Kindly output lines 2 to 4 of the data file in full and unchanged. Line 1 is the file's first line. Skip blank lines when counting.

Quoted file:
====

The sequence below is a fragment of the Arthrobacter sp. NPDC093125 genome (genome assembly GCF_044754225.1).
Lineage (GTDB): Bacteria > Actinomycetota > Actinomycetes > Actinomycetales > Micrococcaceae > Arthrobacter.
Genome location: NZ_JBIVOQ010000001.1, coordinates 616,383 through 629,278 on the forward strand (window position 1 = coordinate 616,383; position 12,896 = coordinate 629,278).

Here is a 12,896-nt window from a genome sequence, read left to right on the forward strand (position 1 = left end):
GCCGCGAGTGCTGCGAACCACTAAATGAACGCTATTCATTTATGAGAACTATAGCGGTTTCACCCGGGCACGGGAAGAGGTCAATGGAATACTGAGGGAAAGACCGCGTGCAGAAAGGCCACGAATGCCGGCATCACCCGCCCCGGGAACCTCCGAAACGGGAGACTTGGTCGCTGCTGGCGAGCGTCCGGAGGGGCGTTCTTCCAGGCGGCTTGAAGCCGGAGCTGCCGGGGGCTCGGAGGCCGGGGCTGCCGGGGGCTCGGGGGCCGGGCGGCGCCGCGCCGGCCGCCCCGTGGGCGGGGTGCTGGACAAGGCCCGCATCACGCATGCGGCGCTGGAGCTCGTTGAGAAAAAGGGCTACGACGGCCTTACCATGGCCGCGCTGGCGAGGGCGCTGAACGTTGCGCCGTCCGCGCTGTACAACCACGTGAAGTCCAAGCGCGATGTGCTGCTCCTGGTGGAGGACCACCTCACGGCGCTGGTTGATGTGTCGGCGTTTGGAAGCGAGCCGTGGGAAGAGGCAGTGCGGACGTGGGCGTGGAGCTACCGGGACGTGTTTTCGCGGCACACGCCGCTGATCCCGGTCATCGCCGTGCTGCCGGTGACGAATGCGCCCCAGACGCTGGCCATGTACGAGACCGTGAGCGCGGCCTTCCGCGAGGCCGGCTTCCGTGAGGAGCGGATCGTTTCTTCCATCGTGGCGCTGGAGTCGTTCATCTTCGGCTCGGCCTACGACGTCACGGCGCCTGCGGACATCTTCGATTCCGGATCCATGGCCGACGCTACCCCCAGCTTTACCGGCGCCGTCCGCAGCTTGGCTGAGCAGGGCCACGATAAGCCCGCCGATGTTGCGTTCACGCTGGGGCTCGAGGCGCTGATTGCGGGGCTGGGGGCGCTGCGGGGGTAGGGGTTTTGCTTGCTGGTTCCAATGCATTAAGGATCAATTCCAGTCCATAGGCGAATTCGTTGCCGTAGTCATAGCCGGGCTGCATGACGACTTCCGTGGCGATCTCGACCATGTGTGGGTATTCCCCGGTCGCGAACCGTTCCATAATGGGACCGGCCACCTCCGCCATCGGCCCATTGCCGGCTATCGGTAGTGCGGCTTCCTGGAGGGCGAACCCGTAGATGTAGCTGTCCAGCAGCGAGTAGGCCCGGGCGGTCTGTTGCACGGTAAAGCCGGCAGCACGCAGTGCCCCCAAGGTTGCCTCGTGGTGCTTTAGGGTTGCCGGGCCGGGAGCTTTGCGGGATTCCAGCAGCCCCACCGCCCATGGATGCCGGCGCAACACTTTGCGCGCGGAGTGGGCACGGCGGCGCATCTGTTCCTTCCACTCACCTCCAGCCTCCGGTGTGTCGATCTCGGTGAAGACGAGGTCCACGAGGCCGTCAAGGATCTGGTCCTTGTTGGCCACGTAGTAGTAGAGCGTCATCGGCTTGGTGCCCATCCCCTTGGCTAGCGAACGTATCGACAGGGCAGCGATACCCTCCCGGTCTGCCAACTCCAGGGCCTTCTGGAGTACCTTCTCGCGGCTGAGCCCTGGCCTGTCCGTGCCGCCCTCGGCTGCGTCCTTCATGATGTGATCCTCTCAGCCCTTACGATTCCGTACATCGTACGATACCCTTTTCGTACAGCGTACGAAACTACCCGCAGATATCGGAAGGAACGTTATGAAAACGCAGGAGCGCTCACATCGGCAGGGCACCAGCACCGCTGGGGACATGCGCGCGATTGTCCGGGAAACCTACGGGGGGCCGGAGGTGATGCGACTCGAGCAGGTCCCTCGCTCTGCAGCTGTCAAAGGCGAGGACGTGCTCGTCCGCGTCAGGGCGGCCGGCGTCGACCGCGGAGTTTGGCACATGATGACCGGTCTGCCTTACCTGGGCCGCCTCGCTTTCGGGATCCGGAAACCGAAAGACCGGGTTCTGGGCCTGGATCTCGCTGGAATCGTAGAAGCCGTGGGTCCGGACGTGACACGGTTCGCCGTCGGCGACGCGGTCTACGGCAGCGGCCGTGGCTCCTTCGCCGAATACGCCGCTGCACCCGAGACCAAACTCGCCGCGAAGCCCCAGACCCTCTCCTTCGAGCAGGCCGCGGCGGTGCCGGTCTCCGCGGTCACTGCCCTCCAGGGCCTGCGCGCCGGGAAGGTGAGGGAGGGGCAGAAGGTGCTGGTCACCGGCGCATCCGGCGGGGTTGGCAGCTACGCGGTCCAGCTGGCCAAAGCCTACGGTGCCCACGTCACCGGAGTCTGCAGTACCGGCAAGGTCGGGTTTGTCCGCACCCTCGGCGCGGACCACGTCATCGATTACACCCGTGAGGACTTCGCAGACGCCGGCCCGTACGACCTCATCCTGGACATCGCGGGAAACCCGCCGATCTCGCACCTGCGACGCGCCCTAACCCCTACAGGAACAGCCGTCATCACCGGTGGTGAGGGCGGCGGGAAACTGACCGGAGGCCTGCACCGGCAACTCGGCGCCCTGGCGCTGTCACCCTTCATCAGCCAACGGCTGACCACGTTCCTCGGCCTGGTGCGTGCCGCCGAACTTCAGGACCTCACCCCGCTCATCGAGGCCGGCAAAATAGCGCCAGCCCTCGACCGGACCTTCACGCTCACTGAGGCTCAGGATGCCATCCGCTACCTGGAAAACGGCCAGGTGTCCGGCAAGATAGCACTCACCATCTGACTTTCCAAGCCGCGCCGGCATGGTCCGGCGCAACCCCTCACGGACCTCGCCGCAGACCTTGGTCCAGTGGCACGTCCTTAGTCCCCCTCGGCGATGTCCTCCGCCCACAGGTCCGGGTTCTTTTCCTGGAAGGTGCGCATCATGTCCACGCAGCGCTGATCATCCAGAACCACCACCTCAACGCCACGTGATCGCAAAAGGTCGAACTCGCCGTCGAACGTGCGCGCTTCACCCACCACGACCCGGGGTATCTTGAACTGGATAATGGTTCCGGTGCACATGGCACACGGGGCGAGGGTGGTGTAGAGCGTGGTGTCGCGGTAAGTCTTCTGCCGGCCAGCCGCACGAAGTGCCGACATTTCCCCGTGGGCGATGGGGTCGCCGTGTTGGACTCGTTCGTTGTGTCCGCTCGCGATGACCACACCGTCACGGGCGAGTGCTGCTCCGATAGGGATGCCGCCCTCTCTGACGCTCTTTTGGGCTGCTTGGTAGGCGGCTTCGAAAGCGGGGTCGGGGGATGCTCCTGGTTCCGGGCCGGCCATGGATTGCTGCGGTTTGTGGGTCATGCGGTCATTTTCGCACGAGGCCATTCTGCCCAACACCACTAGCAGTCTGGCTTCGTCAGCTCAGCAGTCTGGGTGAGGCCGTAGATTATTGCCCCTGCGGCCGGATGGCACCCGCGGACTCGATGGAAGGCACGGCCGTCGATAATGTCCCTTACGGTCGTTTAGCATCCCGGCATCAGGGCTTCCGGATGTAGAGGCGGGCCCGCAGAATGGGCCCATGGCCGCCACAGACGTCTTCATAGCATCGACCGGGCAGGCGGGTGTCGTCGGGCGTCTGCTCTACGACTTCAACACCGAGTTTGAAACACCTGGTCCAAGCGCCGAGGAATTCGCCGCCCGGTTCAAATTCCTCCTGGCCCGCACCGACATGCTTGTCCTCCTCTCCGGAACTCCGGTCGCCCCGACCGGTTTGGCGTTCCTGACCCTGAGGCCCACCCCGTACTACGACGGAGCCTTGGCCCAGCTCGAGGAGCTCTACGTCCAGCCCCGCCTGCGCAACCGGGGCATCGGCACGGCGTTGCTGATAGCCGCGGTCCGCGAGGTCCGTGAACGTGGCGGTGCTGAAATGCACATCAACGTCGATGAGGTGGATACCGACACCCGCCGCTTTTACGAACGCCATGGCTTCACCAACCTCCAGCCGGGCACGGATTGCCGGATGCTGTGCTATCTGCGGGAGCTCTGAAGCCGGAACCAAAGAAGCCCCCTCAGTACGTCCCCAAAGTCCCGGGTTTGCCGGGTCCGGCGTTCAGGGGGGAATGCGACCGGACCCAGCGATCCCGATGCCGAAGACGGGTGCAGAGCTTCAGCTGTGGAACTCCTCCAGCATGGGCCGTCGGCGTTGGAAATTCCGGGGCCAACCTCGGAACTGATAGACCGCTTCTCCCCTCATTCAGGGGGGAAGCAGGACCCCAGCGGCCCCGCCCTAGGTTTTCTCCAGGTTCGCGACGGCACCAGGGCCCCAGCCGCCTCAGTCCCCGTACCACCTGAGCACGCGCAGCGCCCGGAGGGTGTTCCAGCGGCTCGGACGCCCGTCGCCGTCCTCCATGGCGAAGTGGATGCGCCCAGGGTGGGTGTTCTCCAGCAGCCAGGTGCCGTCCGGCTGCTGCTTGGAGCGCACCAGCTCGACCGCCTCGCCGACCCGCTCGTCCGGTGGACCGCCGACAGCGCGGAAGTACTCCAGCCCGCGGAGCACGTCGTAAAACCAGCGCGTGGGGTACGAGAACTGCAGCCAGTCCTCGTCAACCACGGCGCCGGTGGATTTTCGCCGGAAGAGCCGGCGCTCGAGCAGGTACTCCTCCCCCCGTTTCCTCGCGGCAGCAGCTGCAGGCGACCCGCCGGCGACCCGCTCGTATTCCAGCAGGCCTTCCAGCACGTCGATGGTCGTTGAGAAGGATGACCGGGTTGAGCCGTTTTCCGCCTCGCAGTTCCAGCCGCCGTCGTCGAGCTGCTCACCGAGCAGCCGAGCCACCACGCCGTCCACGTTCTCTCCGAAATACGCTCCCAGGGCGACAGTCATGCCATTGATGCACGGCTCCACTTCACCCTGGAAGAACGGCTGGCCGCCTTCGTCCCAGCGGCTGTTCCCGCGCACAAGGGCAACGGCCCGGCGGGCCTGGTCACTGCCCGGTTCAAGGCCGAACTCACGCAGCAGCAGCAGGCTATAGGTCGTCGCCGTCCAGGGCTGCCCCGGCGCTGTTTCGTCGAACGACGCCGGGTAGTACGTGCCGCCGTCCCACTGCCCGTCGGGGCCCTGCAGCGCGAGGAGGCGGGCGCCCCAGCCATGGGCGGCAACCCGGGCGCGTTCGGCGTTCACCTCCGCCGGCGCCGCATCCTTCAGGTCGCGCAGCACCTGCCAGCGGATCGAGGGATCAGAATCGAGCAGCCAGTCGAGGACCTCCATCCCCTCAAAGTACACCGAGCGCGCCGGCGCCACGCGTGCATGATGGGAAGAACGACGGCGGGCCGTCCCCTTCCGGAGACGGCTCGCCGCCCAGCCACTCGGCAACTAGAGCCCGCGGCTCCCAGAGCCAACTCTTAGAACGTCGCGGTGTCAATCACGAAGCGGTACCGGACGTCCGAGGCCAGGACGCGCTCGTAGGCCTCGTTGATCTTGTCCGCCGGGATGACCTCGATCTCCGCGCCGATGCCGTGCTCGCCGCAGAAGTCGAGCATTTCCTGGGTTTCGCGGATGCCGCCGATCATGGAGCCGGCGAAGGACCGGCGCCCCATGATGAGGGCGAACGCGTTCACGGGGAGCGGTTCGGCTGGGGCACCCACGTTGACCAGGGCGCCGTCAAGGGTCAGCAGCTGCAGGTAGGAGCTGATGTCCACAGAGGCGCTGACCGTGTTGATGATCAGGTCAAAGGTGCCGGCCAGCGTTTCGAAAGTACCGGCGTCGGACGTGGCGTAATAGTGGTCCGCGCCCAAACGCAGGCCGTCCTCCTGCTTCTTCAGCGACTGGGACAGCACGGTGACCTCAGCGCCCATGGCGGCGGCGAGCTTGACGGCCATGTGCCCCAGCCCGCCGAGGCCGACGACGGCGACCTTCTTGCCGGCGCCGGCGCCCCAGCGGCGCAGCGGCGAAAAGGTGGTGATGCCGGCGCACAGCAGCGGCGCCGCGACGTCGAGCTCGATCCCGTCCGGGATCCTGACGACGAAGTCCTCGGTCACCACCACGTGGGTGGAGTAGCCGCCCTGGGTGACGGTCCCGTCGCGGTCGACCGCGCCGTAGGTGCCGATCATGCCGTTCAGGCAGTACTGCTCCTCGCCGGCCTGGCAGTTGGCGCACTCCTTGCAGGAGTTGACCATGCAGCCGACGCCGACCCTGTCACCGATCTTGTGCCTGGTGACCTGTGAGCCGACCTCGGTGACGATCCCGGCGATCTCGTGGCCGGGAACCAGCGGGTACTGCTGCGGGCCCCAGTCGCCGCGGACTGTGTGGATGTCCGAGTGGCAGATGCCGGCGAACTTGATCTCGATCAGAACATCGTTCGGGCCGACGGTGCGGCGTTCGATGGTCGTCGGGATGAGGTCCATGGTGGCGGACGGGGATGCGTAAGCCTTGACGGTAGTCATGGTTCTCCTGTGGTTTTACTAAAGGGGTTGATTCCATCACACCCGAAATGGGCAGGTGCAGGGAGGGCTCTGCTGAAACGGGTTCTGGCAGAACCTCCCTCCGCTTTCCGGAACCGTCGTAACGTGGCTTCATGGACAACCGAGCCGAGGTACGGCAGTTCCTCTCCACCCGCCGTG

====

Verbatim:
Lineage (GTDB): Bacteria > Actinomycetota > Actinomycetes > Actinomycetales > Micrococcaceae > Arthrobacter.
Genome location: NZ_JBIVOQ010000001.1, coordinates 616,383 through 629,278 on the forward strand (window position 1 = coordinate 616,383; position 12,896 = coordinate 629,278).

Here is a 12,896-nt window from a genome sequence, read left to right on the forward strand (position 1 = left end):